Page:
I was bound to return to this subject sooner or later if only to mention one of my favourite poems. “The View from The Window” by R. S. Thomas. We sometimes hear friends complain, “I had to do  Shakespeare/[insert name of writer or poet here] at school and that just ruined it for me, I’m afraid.” Well, in this instance, here is a poem from a poet whom “we did at school” which actually caught my teenage imagination and has stayed with me ever since.

In part it is the sparing use of language which yet manages to conjure up a picture in the mind’s eye. OK, so much of what we get out of a poem is what we put into it – either through conscious effort in reading it or through memories, emotions, recollections and knowledge mulling around in our subconscious. This poem reflects something of the author’s Christian faith and the landscape of the parish in which he served. However, it also contains, for me at least, a revolutionary idea that a thing may be constantly changing but at the same time be finished, complete. The change we see outside this window is not because improvement is needed – it does not need to be made better – but because, change, movement (“the dynamic”) is a characteristic of what it is. If the view did not change it would be still, i.e. lifeless. In a way this is a truth that is obvious once you get it and yet profound – do we not instinctively resist change? Yet change is all around us – in nature, in society, in politics, in our bodies growing up/old and so on. We might sometimes complain that change seems to be for change’s sake, but sometimes change happens because it is the nature of the beast, so to speak. Change works on different time scales from the ephemeral world of fashion at one end to the epochal pace of geology at the other. It takes a certain amount of discernment to know which changes to let go and which ones we should try to shape. Mostly we can’t stop change but we can sometimes change change so to speak.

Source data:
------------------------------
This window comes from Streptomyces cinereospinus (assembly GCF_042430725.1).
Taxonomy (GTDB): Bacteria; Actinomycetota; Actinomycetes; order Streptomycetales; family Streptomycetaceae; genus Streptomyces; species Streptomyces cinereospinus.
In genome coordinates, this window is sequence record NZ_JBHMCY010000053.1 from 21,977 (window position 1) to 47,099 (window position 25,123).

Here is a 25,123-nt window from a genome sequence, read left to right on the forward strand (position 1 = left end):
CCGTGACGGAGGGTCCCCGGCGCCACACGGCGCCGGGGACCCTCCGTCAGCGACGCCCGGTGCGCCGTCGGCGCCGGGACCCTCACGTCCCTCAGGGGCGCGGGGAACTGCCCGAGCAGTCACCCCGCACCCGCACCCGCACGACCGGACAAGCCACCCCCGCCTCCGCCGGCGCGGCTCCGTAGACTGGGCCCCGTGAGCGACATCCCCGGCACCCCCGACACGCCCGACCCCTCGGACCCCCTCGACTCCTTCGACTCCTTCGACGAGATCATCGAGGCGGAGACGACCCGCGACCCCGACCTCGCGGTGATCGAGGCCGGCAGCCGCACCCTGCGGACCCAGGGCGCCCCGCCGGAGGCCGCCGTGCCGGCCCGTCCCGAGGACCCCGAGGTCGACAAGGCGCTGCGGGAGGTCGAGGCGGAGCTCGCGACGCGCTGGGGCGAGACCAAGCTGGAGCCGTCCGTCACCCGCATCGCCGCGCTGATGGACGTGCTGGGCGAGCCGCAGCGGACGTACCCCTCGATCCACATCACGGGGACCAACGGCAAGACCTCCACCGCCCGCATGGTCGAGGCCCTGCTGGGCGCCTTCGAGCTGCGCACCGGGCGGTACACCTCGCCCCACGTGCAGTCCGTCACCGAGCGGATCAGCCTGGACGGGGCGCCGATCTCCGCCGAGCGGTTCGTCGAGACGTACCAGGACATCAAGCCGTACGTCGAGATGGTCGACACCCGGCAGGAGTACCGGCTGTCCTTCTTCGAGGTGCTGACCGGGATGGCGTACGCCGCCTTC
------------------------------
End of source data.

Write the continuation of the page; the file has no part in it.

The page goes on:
I wonder how many days of gazing out at the clouds and busy skies of Wales if took for Revd R. S. Thomas reach his conclusions about the created world? And, as is sometimes the way when writing poetry, perhaps he did not realise it until after he had written his poem.

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